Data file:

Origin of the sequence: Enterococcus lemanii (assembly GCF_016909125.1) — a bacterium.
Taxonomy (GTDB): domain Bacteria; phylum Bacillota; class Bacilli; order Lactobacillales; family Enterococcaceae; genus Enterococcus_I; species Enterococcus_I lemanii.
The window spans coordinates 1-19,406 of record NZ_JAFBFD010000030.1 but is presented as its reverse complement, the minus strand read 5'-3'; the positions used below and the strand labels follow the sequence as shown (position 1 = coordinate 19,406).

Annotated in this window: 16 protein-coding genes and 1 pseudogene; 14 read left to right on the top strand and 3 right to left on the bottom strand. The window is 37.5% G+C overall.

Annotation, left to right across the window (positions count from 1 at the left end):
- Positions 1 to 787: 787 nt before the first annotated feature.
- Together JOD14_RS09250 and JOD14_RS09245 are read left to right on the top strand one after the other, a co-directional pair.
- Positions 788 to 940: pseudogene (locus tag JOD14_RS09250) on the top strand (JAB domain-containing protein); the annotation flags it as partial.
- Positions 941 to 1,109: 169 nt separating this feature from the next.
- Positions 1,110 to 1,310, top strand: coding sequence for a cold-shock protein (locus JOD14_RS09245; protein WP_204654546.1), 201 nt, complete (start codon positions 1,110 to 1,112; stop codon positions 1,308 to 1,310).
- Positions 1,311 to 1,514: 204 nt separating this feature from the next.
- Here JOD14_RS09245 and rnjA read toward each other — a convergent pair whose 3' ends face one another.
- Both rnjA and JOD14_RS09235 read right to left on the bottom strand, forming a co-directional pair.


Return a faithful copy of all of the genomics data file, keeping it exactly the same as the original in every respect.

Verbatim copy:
Origin of the sequence: Enterococcus lemanii (assembly GCF_016909125.1) — a bacterium.
Taxonomy (GTDB): domain Bacteria; phylum Bacillota; class Bacilli; order Lactobacillales; family Enterococcaceae; genus Enterococcus_I; species Enterococcus_I lemanii.
The window spans coordinates 1-19,406 of record NZ_JAFBFD010000030.1 but is presented as its reverse complement, the minus strand read 5'-3'; the positions used below and the strand labels follow the sequence as shown (position 1 = coordinate 19,406).

Annotated in this window: 16 protein-coding genes and 1 pseudogene; 14 read left to right on the top strand and 3 right to left on the bottom strand. The window is 37.5% G+C overall.

Annotation, left to right across the window (positions count from 1 at the left end):
- Positions 1 to 787: 787 nt before the first annotated feature.
- Together JOD14_RS09250 and JOD14_RS09245 are read left to right on the top strand one after the other, a co-directional pair.
- Positions 788 to 940: pseudogene (locus tag JOD14_RS09250) on the top strand (JAB domain-containing protein); the annotation flags it as partial.
- Positions 941 to 1,109: 169 nt separating this feature from the next.
- Positions 1,110 to 1,310, top strand: coding sequence for a cold-shock protein (locus JOD14_RS09245; protein WP_204654546.1), 201 nt, complete (start codon positions 1,110 to 1,112; stop codon positions 1,308 to 1,310).
- Positions 1,311 to 1,514: 204 nt separating this feature from the next.
- Here JOD14_RS09245 and rnjA read toward each other — a convergent pair whose 3' ends face one another.
- Both rnjA and JOD14_RS09235 read right to left on the bottom strand, forming a co-directional pair.